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Chimpanzees: Involuntary Test Subjects

Chimpanzees are more closely related to humans than they are to gorillas. Chimpanzees and humans share the same blood types and have at least 95 percent genetic similarity. These highly intelligent animals have long childhoods, cooperate with and learn from each other, participate in cultural and social activities such as dancing in the rain, and make and use tools.(1)

Endangered Species in Decline

Once home to at least 1 million chimpanzees, Africa now has a chimpanzee population of only 250,000 because habitats continue to be threatened by commercial and agricultural development and the animals themselves are hunted for meat.(2) The Jane Goodall Institute estimates that 5,000 chimpanzees are killed by poachers annually.(3) Orphaned chimps are taken for the pet trade. Both species of chimpanzees, Pan paniscus and Pan troglodytes, are listed as endangered on the International Union for Conservation of Nature and Natural Resources’ Red List.(4) Under the Endangered Species Act, the U.S. Department of the Interior lists them as “endangered” when they are found in the wild and “threatened” when they are in captivity.(5) This distinction is called “split-listed” and allows chimpanzees to be used in medical research.

Victims of Research

While the United Kingdom, Japan, Austria, New Zealand, the Netherlands, and other countries have prohibited the use of great apes as medical test subjects, the United States continues to use approximately 1,000 chimpanzees in experiments.(6,7) Eight federally funded research centers use primates (three keep chimpanzees) as “models” to study AIDS, hepatitis, cancer, Alzheimer’s, Parkinson’s, leprosy, heart disease, and other human health problems—even though chimpanzees would never contract these ailments under normal circumstances.(8) Chimpanzees are also the victims of bioterrorism research that is conducted at the National Institutes of Health (NIH). Experiments conducted on behalf of what is known as Project Bioshield subject the animals to painful and highly stressful bone-marrow extraction (some animals are apparently kept isolated for up to 20 years) in order to develop antibodies for anthrax and other pathogens.(9) The tests are redundant and unnecessary because non-animal antibodies have already been approved by the Food and Drug Administration (FDA) or are in late-stage clinical trials.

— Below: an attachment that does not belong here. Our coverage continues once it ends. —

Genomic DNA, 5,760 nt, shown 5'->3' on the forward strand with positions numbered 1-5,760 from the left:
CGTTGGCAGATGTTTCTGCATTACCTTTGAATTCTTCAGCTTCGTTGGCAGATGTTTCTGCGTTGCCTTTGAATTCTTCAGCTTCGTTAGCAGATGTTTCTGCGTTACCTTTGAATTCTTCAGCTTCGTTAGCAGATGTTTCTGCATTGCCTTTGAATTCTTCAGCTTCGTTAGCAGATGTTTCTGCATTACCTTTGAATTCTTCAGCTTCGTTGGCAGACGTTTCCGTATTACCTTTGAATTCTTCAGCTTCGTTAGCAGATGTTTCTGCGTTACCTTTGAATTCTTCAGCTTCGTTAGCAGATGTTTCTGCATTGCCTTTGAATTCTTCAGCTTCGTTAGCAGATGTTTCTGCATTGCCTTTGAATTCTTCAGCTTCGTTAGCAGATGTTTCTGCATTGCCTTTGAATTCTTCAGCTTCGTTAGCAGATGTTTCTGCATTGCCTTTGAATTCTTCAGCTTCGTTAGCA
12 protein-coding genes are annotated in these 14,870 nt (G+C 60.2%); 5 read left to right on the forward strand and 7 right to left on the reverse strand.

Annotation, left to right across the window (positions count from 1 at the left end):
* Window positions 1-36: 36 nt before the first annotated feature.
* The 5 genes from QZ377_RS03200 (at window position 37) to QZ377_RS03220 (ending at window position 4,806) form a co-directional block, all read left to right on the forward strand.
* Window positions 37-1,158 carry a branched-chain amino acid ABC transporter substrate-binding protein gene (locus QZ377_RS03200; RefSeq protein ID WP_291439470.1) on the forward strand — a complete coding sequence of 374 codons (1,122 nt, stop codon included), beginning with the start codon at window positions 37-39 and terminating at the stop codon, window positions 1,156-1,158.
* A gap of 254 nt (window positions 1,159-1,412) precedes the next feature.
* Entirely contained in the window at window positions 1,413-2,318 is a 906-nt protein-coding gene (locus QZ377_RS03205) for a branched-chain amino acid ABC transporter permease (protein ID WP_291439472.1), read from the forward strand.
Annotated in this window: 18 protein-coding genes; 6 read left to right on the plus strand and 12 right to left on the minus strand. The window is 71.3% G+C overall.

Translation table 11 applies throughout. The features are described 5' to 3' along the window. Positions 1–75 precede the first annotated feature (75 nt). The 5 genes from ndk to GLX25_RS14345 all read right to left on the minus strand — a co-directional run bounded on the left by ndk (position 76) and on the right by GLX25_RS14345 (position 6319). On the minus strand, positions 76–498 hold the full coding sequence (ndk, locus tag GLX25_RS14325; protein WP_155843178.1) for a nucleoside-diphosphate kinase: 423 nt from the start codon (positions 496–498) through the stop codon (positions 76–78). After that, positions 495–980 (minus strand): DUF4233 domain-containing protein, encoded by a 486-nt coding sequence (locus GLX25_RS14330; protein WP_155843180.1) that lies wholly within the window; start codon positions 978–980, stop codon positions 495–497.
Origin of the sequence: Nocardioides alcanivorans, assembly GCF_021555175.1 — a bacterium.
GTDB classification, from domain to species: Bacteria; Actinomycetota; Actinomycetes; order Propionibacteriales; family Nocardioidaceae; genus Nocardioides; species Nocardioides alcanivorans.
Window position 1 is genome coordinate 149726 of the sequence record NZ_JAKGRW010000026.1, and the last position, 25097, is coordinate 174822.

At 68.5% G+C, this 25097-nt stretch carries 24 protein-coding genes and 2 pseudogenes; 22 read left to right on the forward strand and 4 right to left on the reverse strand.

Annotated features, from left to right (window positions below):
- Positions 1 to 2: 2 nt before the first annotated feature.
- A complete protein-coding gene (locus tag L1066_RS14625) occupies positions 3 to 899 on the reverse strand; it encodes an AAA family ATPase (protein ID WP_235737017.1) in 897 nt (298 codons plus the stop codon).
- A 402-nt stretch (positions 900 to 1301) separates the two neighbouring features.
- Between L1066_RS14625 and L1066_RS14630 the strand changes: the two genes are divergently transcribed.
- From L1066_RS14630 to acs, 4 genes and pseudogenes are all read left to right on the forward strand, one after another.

Most of the other 1,300 captive chimpanzees in the U.S. are confined to zoos or used and abused in the entertainment industry. Only about 500 live in sanctuaries.(10)

The NIH officially oversees the use of chimpanzees in experiments through its Chimpanzee Management Program (ChiMP), which funds the chimpanzee colonies used in the NIH’s Chimpanzee Biomedical Research Program. In 1993, an NIH-funded chimpanzee colony passed into the hands of the Coulston Foundation, which—after decades of serious complaints—was charged by the FDA and the U.S. Department of Agriculture with violations of the Good Laboratory Practices and the minimum standards of the federal Animal Welfare Act.(11,12) In 2000, the NIH took ownership of nearly half the Coulston chimpanzees, and in 2001, the NIH finally made the decision to completely discontinue its financial support of Coulston.(13) Coulston subsequently went out of business.(14)